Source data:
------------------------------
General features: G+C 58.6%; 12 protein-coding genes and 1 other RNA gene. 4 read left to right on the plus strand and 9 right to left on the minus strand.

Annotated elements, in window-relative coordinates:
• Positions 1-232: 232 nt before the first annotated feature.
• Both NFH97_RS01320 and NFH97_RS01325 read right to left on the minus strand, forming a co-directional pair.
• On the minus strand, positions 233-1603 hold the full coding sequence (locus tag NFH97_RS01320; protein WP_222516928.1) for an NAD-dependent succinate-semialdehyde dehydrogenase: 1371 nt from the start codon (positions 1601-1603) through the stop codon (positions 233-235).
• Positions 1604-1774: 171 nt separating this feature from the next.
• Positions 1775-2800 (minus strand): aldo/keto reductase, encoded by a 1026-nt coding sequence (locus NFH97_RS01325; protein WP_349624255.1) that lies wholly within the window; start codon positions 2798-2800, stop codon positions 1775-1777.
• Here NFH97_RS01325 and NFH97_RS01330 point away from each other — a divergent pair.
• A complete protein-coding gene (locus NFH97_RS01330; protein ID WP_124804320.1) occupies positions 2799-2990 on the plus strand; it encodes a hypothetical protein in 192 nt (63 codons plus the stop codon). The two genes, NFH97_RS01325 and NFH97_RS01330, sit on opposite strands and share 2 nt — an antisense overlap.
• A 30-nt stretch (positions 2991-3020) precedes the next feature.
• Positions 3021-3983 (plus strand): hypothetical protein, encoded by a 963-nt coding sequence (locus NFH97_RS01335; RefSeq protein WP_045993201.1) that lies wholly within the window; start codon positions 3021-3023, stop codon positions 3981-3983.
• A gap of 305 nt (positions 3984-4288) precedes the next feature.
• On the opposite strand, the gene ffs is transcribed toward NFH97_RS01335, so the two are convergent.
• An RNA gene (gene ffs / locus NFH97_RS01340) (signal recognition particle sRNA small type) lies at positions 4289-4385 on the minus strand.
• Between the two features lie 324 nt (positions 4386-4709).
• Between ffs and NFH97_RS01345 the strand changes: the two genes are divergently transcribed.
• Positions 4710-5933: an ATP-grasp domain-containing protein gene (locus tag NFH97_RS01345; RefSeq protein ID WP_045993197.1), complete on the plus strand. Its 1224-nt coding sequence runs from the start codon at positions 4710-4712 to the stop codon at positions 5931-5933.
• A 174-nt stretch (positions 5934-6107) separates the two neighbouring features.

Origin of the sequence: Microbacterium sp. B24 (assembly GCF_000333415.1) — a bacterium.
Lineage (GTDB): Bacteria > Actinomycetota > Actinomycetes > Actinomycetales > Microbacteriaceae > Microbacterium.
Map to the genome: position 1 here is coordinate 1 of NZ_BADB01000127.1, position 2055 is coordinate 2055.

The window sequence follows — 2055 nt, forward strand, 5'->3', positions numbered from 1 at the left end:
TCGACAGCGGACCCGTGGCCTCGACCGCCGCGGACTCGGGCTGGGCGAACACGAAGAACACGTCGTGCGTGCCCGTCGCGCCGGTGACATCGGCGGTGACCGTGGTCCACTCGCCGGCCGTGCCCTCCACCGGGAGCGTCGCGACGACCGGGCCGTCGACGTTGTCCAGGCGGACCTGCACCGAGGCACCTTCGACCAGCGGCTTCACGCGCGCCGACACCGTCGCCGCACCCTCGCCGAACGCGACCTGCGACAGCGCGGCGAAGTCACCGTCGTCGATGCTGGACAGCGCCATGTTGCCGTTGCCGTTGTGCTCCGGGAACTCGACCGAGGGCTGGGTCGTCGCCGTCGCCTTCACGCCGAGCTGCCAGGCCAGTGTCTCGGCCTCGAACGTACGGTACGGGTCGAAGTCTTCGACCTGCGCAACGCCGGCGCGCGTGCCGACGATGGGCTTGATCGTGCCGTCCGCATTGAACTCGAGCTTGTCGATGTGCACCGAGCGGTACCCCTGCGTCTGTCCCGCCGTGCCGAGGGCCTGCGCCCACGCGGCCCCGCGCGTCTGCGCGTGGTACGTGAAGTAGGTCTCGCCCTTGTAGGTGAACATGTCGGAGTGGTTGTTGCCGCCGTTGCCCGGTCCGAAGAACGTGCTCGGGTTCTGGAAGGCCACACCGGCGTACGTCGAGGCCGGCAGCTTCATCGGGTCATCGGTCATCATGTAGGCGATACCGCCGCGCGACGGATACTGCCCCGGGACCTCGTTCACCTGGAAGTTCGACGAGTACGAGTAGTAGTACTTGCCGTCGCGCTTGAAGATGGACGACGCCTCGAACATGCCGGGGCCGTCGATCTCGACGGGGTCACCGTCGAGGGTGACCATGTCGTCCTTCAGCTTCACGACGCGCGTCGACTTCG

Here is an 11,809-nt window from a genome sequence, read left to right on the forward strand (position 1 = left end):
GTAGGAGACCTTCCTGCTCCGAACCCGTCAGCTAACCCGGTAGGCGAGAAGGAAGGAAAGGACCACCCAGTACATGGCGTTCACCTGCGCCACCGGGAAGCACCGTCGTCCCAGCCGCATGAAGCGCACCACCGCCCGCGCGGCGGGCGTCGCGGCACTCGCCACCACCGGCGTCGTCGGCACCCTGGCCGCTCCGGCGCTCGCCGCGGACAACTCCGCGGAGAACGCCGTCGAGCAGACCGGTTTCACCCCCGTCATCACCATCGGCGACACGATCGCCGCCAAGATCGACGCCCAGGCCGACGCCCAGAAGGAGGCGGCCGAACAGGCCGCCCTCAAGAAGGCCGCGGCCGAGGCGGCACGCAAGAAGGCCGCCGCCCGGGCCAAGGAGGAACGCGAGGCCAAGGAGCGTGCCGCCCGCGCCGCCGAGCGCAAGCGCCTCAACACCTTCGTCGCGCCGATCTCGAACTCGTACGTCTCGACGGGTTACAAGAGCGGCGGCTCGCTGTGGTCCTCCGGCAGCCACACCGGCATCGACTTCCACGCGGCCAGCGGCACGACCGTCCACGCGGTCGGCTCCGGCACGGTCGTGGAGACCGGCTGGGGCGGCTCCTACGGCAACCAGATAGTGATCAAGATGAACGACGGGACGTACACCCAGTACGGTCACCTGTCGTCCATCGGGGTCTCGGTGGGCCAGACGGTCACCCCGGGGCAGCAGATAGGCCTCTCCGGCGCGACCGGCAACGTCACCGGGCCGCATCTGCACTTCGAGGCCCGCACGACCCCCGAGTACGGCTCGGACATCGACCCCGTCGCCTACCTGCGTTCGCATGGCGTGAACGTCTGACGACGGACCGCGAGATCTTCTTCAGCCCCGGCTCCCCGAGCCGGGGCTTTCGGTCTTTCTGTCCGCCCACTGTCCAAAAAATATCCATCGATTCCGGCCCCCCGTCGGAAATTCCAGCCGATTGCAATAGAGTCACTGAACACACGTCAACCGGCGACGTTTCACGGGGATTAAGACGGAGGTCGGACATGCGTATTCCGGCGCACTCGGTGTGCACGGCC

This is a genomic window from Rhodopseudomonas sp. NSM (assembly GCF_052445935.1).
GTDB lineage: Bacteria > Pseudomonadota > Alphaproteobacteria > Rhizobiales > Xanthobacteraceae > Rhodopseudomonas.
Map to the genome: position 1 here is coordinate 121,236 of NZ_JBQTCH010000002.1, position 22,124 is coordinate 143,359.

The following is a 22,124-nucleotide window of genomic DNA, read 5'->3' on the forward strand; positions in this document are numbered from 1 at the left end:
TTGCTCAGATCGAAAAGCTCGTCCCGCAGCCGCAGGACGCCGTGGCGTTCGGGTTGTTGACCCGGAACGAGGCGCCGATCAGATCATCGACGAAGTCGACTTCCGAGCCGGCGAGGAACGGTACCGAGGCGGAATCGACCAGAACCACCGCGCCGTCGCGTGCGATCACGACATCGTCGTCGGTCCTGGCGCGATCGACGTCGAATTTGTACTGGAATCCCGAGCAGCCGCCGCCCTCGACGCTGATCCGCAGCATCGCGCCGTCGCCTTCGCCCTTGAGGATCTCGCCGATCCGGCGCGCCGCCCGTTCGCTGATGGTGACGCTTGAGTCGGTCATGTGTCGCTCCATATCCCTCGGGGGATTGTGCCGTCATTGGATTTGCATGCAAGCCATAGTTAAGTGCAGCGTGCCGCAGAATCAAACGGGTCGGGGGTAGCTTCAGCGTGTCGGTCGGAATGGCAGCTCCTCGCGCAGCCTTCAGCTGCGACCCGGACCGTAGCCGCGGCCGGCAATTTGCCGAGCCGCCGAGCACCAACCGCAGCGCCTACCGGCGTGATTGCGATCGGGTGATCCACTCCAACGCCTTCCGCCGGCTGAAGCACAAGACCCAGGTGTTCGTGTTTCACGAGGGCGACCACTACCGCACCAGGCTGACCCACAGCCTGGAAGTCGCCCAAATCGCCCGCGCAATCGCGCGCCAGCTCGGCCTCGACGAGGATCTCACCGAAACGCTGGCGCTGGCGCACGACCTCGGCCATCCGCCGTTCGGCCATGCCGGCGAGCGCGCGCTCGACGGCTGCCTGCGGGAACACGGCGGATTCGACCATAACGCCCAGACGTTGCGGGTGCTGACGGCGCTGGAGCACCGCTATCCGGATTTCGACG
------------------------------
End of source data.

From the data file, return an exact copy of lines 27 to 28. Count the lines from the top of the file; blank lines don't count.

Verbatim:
GTDB lineage: Bacteria > Pseudomonadota > Alphaproteobacteria > Rhizobiales > Xanthobacteraceae > Rhodopseudomonas.
Map to the genome: position 1 here is coordinate 121,236 of NZ_JBQTCH010000002.1, position 22,124 is coordinate 143,359.